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Marketing Strategy of Circon Corporation

Marketing Strategy of Circon Corporation

Discuss Marketing Strategy of Circon Corporation within the Marketing Management forums, part of the PUBLISH / UPLOAD PROJECT OR DOWNLOAD REFERENCE PROJECT category; Statistics: Public Company Incorporated: 1957 Employees: 1,177 Sales: $153.8 million (1996) Stock Exchanges: NASDAQ SICs: 3845 Electromedical Equipment; 3861 Photographic ...

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Marketing Strategy of Circon Corporation
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Anjali Khurana
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Marketing Strategy of Circon Corporation - December 15th, 2010

Statistics:
Public Company
Incorporated: 1957
Employees: 1,177
Sales: $153.8 million (1996)
Stock Exchanges: NASDAQ
SICs: 3845 Electromedical Equipment; 3861 Photographic Equipment and Supplies


Company History:

Circon Corporation is the largest producer of laparoscopic scopes, medical video systems, and endoscopic suction irrigation devices in the United States. With the acquisition of Cabot Medical Corporation in 1995, it also became the largest producer of ureteral stents and gynecological sterilization products. A pioneer in the field of medical video technology, Circon designs, manufactures, and markets the complete endoscopic optical-video chain for use in minimally invasive surgery (MIS). The system incorporates all of the elements generating the optical image, including advanced endoscopes, the video camera system, adapter optics, and light source. Circon's product line also includes other electronic equipment as well as electrosurgical and manual instruments for use by surgeons in diagnosing, taking biopsies, performing surgery, removing kidney and gall stones, performing cauterization, and excising benign tumors.

MIS instrumentation extends the eyes and ears of the surgeon through the optical-video chain. MIS procedures can be accomplished by means of endoscopes without a major incision or other traumatization of the patient. Endoscopes are small tubular optical instruments that enter the body through either a natural orifice or a small incision. Endoscopy grew in the 1980s and 1990s because it provides several medical advantages as well as cost savings over traditional open surgery. Since the patient has a much faster recovery with substantially lower costs, government reimbursement programs as well as private insurance and prepaid health plans have encouraged the use of MIS endoscopic procedures over traditional open surgery.

Richard A. Auhll Joined Circon as President, 1969

When Richard A. Auhll joined Circon as president in 1969, it had eight employees with $200,000 in sales. For approximately 12 years, it had been making circuit board components. Approximately two-thirds of the company's products were nearly obsolete, including the gold-plated eyelets it made for printed circuit board repair. Since Circon had a positive cash flow, however, Auhll saw it as a potential source of financing for the start-up of a new company.

Auhll brought to Circon two engineering degrees, a Harvard MBA, and five years experience as a rocket engineer. What most interested him about Circon were the industrial microtools it was manufacturing. These included knives and other tools that Circon was making on the tips of needles for use in hybrid circuit repair under the microscope. Auhll discovered that a few surgeons at Johns Hopkins University were buying them because they were the smallest microsurgical instruments in the world. For medical use, the company's aluminum, brass, and carbon steel designs were manufactured out of stainless steel.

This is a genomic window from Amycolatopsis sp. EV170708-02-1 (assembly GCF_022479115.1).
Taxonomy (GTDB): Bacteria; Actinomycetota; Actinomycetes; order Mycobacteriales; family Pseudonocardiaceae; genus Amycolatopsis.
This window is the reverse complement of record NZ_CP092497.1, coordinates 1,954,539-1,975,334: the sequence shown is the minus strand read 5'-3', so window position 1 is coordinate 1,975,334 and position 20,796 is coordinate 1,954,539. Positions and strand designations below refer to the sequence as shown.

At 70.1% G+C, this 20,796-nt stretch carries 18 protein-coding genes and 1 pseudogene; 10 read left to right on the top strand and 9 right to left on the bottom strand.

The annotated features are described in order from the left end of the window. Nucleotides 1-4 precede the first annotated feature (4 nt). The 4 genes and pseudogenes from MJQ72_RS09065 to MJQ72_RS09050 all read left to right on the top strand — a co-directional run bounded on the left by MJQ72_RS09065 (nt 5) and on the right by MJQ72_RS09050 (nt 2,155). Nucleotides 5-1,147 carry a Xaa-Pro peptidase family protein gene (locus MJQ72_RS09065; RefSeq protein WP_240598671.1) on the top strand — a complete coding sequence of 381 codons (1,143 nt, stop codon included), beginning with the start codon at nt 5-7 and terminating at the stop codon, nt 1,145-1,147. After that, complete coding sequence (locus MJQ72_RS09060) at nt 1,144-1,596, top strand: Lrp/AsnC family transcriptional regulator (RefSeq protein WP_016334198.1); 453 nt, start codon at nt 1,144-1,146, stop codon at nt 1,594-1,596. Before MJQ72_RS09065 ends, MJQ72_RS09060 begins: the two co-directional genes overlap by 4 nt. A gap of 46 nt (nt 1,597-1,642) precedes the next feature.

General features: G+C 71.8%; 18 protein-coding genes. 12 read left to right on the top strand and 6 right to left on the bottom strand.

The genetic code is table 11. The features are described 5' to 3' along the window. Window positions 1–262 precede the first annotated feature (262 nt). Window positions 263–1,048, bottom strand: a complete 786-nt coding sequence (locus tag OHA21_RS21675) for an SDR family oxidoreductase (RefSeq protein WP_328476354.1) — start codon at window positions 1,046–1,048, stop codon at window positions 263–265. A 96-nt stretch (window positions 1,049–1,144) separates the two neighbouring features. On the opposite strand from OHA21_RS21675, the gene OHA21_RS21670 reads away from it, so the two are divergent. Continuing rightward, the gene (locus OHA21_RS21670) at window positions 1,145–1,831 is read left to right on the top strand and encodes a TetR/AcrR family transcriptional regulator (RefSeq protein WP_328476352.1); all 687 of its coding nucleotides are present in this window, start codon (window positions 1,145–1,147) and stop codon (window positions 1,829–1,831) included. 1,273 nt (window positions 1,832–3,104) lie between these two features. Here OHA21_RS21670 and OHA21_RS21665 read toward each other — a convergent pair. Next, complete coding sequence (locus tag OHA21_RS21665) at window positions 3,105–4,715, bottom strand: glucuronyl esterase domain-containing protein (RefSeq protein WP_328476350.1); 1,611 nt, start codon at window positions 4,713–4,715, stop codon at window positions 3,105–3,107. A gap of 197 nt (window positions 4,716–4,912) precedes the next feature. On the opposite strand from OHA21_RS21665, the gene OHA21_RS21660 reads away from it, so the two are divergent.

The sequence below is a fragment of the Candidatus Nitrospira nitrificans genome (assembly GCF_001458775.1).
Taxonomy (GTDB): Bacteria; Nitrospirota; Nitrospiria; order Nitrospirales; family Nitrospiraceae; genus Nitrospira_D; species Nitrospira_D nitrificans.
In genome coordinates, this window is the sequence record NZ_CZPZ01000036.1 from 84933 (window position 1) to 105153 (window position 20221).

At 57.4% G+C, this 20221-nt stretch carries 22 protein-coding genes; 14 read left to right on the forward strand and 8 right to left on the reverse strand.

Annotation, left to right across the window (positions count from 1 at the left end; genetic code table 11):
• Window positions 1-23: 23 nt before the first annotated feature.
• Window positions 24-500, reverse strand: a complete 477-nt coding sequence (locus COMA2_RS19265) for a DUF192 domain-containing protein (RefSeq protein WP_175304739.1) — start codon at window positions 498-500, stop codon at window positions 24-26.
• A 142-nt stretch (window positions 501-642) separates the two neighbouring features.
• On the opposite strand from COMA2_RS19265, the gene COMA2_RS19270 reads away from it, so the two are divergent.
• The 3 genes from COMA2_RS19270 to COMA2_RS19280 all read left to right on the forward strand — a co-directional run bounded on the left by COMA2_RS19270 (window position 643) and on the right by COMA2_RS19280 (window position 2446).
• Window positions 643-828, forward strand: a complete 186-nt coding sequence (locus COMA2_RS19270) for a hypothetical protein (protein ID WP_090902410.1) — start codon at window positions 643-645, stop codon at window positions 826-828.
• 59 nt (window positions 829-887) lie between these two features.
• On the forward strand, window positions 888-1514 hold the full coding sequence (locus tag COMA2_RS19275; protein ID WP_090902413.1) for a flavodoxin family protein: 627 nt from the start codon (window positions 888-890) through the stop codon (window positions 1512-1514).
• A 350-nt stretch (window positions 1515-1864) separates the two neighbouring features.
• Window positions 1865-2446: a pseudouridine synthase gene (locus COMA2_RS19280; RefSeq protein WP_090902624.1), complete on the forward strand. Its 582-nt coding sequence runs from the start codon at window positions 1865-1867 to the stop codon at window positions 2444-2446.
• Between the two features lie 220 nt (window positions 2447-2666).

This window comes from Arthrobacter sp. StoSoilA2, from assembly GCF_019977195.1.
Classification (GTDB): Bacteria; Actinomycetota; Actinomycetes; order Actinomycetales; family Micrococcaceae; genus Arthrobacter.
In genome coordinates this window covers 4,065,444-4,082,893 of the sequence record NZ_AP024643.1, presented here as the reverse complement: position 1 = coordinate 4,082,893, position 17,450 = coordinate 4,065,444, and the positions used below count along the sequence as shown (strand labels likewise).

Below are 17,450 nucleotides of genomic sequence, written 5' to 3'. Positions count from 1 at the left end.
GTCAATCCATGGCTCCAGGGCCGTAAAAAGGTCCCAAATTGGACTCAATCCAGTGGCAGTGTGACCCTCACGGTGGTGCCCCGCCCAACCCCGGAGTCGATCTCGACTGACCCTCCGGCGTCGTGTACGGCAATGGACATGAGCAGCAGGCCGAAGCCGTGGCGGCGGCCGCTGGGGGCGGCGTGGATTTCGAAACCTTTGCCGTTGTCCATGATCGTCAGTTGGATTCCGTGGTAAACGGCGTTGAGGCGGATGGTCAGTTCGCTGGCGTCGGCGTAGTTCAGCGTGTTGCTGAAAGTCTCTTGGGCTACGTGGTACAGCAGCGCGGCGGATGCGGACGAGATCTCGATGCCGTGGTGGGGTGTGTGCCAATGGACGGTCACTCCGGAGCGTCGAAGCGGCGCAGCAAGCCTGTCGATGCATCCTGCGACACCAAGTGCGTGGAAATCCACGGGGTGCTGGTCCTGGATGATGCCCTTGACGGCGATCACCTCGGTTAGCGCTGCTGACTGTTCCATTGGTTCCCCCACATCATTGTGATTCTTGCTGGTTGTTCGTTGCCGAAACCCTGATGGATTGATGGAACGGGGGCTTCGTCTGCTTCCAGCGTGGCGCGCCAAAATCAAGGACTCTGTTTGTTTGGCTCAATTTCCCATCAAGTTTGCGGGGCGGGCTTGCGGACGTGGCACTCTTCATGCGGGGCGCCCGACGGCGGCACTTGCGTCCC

Introduced First Commercially Successful Color Medical Video System, 1972

Under Auhll's leadership, Circon began selling television microscope systems for industrial inspection in 1970. Then, in 1972, the company introduced the world's first commercially successful color medical video system. Used primarily for teaching, the system incorporated a fiberoptic image guide to transfer a microscope image to an 18-pound, three-tube color video camera. These cameras, designed for television broadcast, were too heavy for direct attachment to endoscopes.

In the early 1970s, the medical video market was a classic niche market. Sales were low, but there was little competition. Circon began seeking out surgeons to become "product champions" for the concept. Gradually, surgeon "product champions" became more vocal and sales increased. Major medical instrument companies began approaching Circon to private-label products for them to sell through their sales forces.

Although Circon did not really want to private-label products (fearing the other companies would eventually replace Circon as a source of video products), the economics of the situation proved compelling. Even with a 40 percent wholesale discount to distributors, a dramatically increased sales volume would result in an even faster rising net income for Circon. Therefore, over a 12-year period (1973-1985) Circon provided private-label video systems for many of the major medical suppliers.

Circon took two precautions in its private label endeavors. First, it insisted on dual branding, with both Circon and the "distributor-manufacturer" names and logos on the product. Second, Circon continued to build its own brand name through exhibits and product champions.

In 1973 Auhll developed his vision of the future of medical video technology. He felt that the ideal medical video system would have zero size, zero weight, and zero controls, so as not to compromise the resolution of the optics, encumber the doctor, or confuse the staff with complex equipment. He also believed that sooner or later virtually all surgery would be performed using endoscopic optical video chains.